As a standoff unfolds over a North Carolina law requiring people to use public restrooms that correspond with the gender on their birth certificates, the matter of transgender rights could easily find its way to the U.S. Supreme Court, Professor David S. Cohen said in Politico.
The U.S. Department of Justice has already signaled the administration’s aim of protecting transgendered students’ rights under Title IX, the federal law that prohibits sex-based discrimination in federally funded education programs and activities, the May 6 article noted.
The administration is expected to issue guidance regarding Title IX that would deepen animosities between the federal government and North Carolina, which have already filed competing lawsuits against each other over the so-called bathroom bill.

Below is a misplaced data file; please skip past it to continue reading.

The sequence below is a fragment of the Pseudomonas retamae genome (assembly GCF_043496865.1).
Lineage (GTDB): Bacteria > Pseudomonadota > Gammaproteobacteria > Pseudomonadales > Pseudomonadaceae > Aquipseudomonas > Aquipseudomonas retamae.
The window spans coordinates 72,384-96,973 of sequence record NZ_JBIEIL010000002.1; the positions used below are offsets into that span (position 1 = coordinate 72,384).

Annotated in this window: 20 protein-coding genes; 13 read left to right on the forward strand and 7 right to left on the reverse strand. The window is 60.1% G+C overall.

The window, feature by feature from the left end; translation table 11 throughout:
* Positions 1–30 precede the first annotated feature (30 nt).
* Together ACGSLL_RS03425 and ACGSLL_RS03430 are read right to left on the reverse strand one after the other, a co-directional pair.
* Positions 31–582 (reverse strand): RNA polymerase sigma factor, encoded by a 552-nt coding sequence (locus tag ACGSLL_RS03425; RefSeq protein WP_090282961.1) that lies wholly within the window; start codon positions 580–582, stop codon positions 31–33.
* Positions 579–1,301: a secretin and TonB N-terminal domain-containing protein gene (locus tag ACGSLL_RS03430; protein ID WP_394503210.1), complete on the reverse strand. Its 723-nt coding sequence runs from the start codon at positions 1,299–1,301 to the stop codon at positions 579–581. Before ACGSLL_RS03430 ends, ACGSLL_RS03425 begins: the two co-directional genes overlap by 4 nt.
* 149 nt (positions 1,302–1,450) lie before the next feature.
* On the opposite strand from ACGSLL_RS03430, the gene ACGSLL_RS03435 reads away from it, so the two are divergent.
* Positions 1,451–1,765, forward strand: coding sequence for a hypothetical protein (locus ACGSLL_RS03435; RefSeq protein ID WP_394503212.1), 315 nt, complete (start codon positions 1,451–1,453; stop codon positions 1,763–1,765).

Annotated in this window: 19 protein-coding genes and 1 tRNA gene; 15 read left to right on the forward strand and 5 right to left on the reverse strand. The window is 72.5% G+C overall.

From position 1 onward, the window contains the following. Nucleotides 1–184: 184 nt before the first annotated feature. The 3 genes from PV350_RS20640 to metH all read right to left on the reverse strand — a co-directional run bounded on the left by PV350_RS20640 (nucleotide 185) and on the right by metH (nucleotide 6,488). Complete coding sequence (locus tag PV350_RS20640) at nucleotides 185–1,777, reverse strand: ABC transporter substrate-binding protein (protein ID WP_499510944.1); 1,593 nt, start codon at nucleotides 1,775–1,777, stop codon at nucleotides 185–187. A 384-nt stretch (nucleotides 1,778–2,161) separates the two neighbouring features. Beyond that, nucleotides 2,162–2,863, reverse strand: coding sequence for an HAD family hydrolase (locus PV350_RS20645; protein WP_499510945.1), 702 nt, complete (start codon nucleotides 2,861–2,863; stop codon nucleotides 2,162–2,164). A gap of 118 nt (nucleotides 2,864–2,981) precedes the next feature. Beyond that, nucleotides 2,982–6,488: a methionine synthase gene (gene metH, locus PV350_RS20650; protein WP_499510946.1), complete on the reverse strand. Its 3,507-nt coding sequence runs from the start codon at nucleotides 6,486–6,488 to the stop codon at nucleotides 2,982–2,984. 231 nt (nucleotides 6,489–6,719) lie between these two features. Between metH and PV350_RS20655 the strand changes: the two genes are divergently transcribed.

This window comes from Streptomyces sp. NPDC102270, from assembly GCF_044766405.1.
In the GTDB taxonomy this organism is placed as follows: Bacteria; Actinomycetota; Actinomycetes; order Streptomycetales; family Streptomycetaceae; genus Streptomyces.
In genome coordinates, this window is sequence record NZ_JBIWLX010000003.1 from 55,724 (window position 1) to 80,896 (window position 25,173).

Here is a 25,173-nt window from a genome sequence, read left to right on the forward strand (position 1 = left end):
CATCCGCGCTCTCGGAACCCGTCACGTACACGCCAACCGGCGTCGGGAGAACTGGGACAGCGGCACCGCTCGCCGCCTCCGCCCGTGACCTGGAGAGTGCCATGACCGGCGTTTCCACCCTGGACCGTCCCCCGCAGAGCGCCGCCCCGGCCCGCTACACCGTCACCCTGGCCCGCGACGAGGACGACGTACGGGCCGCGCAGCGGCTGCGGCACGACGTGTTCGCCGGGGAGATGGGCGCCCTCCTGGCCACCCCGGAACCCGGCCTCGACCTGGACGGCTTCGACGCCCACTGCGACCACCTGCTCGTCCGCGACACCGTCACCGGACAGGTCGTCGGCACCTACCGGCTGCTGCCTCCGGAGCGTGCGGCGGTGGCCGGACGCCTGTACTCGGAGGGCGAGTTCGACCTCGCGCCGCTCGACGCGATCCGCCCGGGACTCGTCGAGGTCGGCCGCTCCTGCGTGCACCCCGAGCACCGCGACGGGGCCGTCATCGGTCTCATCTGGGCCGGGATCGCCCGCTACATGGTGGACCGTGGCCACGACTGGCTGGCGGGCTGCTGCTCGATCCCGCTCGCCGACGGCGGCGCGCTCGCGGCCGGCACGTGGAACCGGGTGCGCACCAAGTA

With states enacting a hodge-podge of laws that affect transgendered people and federal courts offering diverse interpretations of the rights afforded under Title IX, Cohen said the Supreme Court will likely take note.
“With same-sex marriage, it was such a pressing issue, with so many states doing different things,” Cohen said. “We’re not quite there yet, in terms of pressure on the Supreme Court with respect to transgender rights, but it’s very possible we could get there.”
An authority on gender and the law, Cohen’s scholarly writings on the topic have appeared in publications that include the Harvard Journal of Law and Gender, the Indiana Law Journal and the Columbia Journal of Gender and Law.